stock is falling despite better-than-expected fourth-quarter results and news that the home-improvement retailer is raising its dividend, as investors fret about its post-pandemic future.
Home Depot (HD) said it earned $2.9 billion, or $2.65 a share, compared with $2.28 per share in the year-earlier period. Revenue climbed 25.1% to $32.3 billion. Analysts were looking for EPS of $2.63 and revenue of $30.63 billion.
Comparable sales climbed 24.5%, easily ahead of the 19.2% consensus estimate. Home Depot logged a 12.8% increase in transactions, while the average transaction size grew more than 10%. The company also raised its dividend 10%, to $1.65 a share, or $6.60 annually, payable on March 25.
It didn’t provide financial forecasts for fiscal 2021, citing continuing uncertainty surrounding the Covid-19 pandemic.
Home Depot stock was down 2.3% to $269.50 in early trading. The shares have gained 3.9% year to date, and 15.1% in the past 12 months.
The stock, along with Lowe’s (LOW), which will report earnings on Wednesday, have been major beneficiaries of the Covid crisis. Lockdown orders, making it possible for large numbers of people to work remotely but increasing the amount of time spent at home, meant that more people bought new homes and embarked on improvement projects. That ongoing strength was evident in the fourth quarter.
Like all pandemic winners, Home Depot faces questions about how it will maintain its momentum once the threat of the virus fades with mass vaccination. Plenty of analysts have argued that the home improvement retailer will still be able to do well, thanks to a healthy housing market, the market share it gained in 2020, and government stimulus spending that is giving consumers more flexibility. Bulls will point to the dividend raise, which reflects the company’s confidence in its financial strength, as a comforting signal.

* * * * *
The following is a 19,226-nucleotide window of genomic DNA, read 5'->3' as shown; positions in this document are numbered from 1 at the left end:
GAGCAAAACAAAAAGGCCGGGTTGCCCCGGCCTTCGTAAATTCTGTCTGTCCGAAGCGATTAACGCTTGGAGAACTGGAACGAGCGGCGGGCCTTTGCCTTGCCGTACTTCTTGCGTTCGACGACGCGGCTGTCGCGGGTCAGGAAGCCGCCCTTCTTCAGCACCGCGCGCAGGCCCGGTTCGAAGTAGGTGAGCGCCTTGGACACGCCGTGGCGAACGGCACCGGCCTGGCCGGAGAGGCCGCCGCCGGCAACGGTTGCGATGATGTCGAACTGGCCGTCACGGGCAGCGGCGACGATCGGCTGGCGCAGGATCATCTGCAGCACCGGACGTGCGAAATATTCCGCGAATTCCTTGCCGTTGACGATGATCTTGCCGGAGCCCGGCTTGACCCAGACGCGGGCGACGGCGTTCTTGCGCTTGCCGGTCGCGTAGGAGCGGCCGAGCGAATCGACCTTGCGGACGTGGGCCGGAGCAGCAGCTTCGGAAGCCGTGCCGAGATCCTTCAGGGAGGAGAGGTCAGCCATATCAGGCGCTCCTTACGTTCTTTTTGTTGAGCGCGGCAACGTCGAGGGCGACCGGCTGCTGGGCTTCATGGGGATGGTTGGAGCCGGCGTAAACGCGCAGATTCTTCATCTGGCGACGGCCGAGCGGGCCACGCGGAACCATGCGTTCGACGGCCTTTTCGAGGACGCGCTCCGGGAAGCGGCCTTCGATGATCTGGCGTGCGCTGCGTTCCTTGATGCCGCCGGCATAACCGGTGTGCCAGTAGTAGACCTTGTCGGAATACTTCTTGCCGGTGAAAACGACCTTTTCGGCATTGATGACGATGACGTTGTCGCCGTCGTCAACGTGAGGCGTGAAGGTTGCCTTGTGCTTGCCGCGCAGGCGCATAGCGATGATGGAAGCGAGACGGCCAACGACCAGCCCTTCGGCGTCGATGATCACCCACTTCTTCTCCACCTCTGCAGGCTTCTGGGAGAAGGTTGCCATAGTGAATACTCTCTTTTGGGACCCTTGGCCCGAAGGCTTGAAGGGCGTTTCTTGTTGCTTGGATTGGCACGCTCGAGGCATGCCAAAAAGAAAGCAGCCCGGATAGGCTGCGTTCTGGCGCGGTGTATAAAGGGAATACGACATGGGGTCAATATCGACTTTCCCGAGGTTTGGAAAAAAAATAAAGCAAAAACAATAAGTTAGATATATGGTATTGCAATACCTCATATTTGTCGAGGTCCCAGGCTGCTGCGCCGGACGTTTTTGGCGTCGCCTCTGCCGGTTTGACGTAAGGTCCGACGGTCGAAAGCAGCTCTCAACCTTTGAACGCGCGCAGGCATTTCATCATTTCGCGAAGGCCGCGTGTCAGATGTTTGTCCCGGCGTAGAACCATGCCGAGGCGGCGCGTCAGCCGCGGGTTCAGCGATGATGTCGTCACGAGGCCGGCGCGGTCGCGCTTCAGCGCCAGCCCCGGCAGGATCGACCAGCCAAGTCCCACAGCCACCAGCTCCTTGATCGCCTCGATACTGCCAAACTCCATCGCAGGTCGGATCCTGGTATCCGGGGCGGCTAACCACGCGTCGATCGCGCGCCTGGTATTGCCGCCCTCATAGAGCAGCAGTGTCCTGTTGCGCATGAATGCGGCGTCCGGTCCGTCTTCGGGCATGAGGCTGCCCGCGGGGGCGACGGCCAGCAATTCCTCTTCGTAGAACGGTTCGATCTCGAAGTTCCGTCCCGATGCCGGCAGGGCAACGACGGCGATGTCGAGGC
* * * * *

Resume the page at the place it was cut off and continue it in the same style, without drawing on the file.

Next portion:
Yet investors may have been looking for more reassurance, specifically in the form of a full-year forecast. While there were other things to nitpick in the report, like a slight decline in margins, the lack of an outlook is likely the main reason that the stock was falling in early trading.
Management did note that if late-2020 trends continue into this year, same-store sales will be flat to slightly positive for 2021. But skeptics aren’t sure that demand will hold up.
While the upbeat fourth quarter itself bodes well for Lowe’s report on Wednesday, it too may raise concerns among investors if it is similarly tight-lipped about the year ahead.
Write to Teresa Rivas at [email protected]